In the comment thread to a recent post we were discussing the following biological design inference Dr. Moran had made:
Craig Venter and his colleagues constructed a synthetic genome and inserted it into a cell. The DNA determined the structure and properties of the organism that grew and after many subsequent generations we have a new species that behaves exactly like it was supposed to based on the genes that the scientists built.
Now Dr. Moran, suppose that new species escaped the lab and was captured by a researcher who had no idea about Venter’s work. Suppose further that researcher concluded that the genome of the creature had been intelligently designed. Would that researcher’s design inference be the true and best explanation of the creature’s genome’s provenance?
The answer is “yes,” the researcher correctly observed that the genome of the synthetic organism is nothing like the genomes of real species. It lacks pseudogenes, transposons, and any trace of junk DNA and the sequence of its genes and regulatory regions is far too perfect to have evolved naturally.
Long time ID critic REC joined the discussion. REC agreed that Dr. Moran’s design inference was valid. I decided to take this opportunity to ask REC how he would respond to many of the typical objections to biological design inferences, and I asked him this series of questions:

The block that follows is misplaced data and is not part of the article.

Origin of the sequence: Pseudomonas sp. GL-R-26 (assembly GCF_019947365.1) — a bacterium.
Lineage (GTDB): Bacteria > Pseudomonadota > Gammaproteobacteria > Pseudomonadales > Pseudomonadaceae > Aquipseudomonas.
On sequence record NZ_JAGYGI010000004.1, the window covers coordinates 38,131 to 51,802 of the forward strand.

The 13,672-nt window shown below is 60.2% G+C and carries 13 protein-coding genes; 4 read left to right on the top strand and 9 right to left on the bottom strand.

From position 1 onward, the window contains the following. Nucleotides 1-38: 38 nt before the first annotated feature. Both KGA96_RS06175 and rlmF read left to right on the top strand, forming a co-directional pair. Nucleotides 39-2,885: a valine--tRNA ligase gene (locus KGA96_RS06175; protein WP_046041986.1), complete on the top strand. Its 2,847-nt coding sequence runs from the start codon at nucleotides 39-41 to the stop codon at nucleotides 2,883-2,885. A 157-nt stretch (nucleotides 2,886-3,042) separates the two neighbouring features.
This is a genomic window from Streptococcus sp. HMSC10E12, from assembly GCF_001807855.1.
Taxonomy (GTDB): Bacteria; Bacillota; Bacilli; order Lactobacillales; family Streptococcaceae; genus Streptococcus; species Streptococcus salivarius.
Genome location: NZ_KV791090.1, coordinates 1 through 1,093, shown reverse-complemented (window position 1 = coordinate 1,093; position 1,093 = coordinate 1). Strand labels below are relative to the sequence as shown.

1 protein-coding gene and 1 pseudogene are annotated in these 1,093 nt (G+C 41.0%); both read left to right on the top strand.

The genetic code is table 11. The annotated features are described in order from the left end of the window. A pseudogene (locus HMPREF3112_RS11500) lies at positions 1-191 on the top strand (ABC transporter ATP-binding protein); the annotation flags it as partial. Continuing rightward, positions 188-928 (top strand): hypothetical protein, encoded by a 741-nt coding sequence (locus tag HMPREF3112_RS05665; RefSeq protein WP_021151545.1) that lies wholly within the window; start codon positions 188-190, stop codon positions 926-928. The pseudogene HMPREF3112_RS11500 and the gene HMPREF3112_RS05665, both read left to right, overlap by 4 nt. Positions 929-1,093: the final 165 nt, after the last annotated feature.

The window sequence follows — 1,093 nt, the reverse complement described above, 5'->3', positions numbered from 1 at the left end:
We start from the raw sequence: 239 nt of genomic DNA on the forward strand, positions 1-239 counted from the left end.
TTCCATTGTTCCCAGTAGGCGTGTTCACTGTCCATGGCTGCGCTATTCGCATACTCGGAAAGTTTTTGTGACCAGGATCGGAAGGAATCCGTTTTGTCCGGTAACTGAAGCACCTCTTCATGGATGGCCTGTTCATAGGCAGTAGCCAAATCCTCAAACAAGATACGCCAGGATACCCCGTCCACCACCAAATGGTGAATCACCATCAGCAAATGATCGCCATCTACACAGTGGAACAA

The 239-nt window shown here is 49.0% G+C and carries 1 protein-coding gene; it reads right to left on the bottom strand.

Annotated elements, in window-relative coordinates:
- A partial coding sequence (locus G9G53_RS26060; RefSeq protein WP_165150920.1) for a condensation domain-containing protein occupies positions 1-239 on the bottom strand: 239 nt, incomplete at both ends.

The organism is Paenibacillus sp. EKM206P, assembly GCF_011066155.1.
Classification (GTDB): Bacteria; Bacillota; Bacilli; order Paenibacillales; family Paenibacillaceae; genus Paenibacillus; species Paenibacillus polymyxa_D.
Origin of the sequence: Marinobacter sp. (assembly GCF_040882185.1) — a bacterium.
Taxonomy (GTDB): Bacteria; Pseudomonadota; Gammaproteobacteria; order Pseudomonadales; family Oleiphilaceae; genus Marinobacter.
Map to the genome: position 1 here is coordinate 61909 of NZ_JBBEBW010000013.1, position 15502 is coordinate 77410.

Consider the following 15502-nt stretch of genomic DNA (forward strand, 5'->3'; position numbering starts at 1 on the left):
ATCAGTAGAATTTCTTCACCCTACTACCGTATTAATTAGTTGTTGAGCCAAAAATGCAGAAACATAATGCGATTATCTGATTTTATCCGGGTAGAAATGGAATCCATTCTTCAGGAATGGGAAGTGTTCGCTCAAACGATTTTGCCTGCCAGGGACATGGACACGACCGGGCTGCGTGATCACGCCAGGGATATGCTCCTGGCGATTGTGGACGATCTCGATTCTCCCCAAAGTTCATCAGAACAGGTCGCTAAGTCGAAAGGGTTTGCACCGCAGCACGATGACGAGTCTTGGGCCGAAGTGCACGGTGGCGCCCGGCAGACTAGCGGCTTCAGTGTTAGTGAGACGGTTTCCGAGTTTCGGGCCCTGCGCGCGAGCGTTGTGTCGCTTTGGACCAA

Suppose someone pushed back at you and said, “REC, your design inference is a scientific show stopper. You have committed the designer-of-the-gaps fallacy. All scientific claims must employ methodological naturalism, and you violate the principle of methodological naturalism when you make a design inference in biology. Besides all that, it all just a cop out unless you can tell me who designed the designer.” What would you say?
REC responded that the objections could be valid against certain design inferences, but for reasons he did not explain they were “obviously invalid” against his design inference (which he had made based on the scenario provided by Dr. Moran).
I thought this was more than a little hypocritical and thought that he would back off this line if I pointed the hypocrisy out to him, so I provided a summary of his argument that I thought would have made the hypocrisy obvious:
Translation: I accept the indicia of design that I accept and I reject those I reject, for my own idiosyncratic reasons. Therefore, the objections are invalid with respect to my design inference, because my design inference is a good one, and yours is not. Does that pretty much capture it REC?
I was wrong when I assumed REC would walk back his hypocrisy when it was pointed out to him. Instead, he doubled down:
“Therefore, the objections are invalid with respect to my design inference, because my design inference is a good one, and yours is not.”
Correct, except that you haven’t even stated your design inference in this thread. I do feel my statements regarding the human-designed synthetic genome are valid and well evidenced. I don’t think any ID inference comes even close.